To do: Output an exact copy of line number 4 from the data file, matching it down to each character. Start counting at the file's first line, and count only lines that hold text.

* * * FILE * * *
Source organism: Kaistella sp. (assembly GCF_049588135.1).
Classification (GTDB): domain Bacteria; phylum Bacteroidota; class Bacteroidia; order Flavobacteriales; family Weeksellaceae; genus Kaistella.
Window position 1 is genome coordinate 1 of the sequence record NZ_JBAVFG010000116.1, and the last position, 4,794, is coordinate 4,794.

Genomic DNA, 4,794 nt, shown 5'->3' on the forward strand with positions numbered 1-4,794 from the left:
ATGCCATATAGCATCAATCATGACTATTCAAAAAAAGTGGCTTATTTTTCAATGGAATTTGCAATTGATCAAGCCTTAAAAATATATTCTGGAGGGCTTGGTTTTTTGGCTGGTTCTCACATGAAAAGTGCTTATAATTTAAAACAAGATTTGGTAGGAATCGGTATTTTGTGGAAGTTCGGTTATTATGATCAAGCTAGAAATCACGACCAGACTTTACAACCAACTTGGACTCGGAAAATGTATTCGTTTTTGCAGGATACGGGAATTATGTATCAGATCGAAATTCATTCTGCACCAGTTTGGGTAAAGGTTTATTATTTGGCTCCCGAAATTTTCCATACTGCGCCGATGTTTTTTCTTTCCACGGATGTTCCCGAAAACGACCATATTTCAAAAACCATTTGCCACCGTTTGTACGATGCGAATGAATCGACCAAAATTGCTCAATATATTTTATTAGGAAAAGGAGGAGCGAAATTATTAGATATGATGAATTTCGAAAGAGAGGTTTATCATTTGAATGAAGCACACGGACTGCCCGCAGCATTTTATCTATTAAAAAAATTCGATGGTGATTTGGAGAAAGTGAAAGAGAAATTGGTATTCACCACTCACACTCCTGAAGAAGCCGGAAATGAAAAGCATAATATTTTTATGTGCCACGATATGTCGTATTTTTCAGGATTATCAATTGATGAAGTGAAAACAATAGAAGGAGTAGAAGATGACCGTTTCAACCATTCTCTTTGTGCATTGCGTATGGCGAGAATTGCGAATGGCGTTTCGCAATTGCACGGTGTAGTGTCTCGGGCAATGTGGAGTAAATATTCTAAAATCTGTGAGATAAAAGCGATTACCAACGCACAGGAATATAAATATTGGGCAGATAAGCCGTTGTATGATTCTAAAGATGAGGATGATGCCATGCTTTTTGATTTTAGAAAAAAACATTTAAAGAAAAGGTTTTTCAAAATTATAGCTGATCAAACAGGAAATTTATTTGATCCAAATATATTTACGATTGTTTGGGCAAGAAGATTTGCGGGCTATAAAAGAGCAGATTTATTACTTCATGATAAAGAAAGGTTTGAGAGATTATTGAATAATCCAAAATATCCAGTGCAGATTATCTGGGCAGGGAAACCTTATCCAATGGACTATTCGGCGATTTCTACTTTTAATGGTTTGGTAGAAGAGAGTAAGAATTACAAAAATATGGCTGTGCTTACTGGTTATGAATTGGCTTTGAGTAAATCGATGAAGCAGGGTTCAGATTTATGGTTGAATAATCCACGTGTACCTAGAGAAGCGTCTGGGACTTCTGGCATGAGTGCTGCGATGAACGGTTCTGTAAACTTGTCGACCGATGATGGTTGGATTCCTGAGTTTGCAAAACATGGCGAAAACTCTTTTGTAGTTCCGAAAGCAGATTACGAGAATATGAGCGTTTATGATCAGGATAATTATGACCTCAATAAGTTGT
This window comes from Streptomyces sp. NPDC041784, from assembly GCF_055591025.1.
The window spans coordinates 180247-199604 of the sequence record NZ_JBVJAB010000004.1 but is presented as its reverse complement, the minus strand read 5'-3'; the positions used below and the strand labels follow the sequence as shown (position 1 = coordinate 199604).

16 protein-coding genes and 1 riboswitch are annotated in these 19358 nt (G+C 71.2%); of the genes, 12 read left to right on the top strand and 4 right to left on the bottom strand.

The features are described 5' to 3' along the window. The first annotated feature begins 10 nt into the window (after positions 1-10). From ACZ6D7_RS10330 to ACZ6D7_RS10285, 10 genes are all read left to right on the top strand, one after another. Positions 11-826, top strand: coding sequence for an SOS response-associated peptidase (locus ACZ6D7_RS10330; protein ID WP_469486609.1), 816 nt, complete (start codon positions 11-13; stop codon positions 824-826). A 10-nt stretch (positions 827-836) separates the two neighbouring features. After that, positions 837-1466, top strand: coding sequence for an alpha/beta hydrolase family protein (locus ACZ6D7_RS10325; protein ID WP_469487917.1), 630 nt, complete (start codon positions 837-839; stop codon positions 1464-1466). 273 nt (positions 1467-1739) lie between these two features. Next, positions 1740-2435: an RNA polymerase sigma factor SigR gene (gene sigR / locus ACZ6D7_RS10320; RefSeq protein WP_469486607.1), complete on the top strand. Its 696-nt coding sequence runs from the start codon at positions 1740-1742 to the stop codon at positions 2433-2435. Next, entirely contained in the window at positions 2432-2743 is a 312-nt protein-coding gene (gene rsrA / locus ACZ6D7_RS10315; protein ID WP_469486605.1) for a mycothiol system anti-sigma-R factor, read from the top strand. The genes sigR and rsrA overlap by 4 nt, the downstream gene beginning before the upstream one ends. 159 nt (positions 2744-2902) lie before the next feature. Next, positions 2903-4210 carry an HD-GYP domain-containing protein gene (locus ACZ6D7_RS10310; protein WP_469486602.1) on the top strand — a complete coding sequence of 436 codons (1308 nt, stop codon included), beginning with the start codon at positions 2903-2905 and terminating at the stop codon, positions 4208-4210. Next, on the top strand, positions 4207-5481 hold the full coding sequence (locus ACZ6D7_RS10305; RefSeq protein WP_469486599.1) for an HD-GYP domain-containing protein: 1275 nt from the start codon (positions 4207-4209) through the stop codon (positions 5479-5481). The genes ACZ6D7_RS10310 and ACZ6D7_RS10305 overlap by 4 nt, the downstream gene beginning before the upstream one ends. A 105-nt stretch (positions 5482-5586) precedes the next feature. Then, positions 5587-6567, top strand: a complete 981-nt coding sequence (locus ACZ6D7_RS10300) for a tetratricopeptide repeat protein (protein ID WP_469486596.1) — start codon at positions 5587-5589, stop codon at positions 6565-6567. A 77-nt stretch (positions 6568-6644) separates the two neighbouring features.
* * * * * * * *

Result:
Genomic DNA, 4,794 nt, shown 5'->3' on the forward strand with positions numbered 1-4,794 from the left: